Massive sanctions of this kind are in effect a form of warfare against society that hit the Iranian middle class — the core constituency favoring greater political openness and improved relations with the West — the hardest. Using Trump’s own vocabulary, it’s been nothing less than a carnage. The number of poor Iranians increased 22 million to 32 million in the first two years of maximum pressure while the middle class shrunk from 45 percent to 30 percent of the population.
According to Hadi Kahalzadeh: “Trump’s maximum pressure campaign altered the social class structure of the country by moving a significant portion of the middle class to the poverty level. The result has been to stigmatize the idea of engagement with the West as a solution to Iran’s economic woes.” Indeed, while 13 out of 14 top private road construction companies declared bankruptcy during the first two years of maximum pressure, the Revolutionary Guard-affiliated construction company Khatam‑al Anbiya doubled its projects during this same period.
While clearly having benefited from Trump’s sanctions, the hardliners and the Revolutionary Guards publicly blame all of Iran’s economic ills on the Rouhani government. This has been quite visible during the election debates these past two weeks as the hardline candidates — much like the Iranian opposition in exile — pin the blame for Iran’s economic woes almost exclusively on Rouhani while giving Trump a pass.
Of course, there is little to suggest that Iran’s hardliners would not have tried to manipulate the elections even if Trump never had pulled out of the nuclear deal. Indeed, the high stakes — setting the stage for a Khamenei-Raisi succession — and past pattern of fraud makes attempts at cheating very likely, if not a certainty.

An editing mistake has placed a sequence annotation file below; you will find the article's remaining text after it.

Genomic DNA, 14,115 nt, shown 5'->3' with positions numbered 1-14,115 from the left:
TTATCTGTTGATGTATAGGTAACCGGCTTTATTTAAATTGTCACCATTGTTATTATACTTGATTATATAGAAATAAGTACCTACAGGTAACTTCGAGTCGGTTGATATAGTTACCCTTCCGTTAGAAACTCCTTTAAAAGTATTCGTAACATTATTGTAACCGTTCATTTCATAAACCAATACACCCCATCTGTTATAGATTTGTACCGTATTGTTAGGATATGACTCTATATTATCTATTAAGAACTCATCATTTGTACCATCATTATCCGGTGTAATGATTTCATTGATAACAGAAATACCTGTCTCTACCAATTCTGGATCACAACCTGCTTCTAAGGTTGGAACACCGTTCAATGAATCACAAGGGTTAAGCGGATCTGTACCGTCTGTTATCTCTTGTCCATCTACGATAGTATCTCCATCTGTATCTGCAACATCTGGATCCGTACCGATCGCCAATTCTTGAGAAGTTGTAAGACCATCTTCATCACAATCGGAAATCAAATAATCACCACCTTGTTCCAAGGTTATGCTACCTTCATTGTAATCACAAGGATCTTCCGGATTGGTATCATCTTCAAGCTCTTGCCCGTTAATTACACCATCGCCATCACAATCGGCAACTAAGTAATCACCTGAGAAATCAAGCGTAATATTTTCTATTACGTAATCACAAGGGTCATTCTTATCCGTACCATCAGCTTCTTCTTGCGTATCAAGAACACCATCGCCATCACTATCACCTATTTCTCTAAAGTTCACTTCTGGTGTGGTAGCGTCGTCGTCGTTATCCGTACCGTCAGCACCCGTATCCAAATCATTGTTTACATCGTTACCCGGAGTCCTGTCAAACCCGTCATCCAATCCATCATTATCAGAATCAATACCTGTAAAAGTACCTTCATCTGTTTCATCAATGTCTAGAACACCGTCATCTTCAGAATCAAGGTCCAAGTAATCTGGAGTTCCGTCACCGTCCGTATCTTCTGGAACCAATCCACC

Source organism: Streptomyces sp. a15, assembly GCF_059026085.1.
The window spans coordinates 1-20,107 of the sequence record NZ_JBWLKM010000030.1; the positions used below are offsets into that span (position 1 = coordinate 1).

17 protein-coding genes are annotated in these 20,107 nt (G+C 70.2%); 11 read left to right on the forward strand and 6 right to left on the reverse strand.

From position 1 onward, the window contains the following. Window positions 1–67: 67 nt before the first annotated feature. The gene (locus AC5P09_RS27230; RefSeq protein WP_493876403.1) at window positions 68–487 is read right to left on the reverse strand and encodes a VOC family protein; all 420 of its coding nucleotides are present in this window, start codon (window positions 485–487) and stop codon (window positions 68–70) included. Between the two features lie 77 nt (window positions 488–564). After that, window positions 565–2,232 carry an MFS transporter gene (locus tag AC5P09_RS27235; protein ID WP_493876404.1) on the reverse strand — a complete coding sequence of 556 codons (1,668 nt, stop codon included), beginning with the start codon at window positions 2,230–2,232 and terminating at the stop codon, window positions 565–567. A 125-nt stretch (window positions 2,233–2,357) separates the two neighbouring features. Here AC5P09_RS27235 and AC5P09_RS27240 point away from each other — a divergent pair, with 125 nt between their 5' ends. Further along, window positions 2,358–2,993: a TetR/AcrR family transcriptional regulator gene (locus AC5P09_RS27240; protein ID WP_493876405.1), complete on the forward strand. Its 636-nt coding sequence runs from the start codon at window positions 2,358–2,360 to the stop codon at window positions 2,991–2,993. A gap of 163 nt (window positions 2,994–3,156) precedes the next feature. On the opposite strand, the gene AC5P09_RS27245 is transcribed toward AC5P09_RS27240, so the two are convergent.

But trying and succeeding are two different things. The former is intrinsic to the hardliners. The latter is dependent on a whole set of external factors, of which U.S. policy towards Iran is a critical one. Trump’s contribution through maximum pressure has been to tilt the political balance heavily in favor of the hardliners by weakening and discrediting the centrist and reformists to the point that they may now succeed in doing what they earlier only could have dreamt of.
Still, Iranian elections are full of surprises. Hardline attempts at manipulating the elections have failed in the past. The rejection of former President Hashemi Rafsanjani in 2013 initially caused an uproar and similar election apathy among the population only for voters to rapidly line up behind Hassan Rouhani only a few days before election day. Rouhani went from single-digits in the polls a week before the elections to win a majority of the votes with a turnout of 74 percent.
Several factors contributed to Rouhani’s remarkable turn-around. But two essential ones were a sense among the population that he was the most viable anti-establishment candidate and that a vote for him would be a strong signal of disapproval to the establishment headed by Ayatollah Ali Khamenei. Secondly, credible voices such as Rafsanjani and former President Mohammad Khatami pleaded with the population not to boycott the elections.
Today, there are embryonic signs that former Central Bank head Abdolnaser Hemmati may emerge as the uniter of the anti-establishment vote. But a key difference from 2013 is that the calls for boycotting the elections are much louder and even coming from figures within the regime, while few influential voices have embarked on compelling anti-boycott campaigns.
Despite their efforts, the hardliners may still fail and the presidency may not be captured by them. But if they succeed with this open fraud, the United States and the European Union should carefully study their own role in Iran’s big leap towards greater authoritarianism — and resist doubling down on the very policy that helped bring about this hardline take-over in the first place.
Rouzbeh Parsi is head of the Middle East and North Africa Programme at the Swedish Institute of International Affairs. Trita Parsi is the Executive Vice President of the Quincy Institute.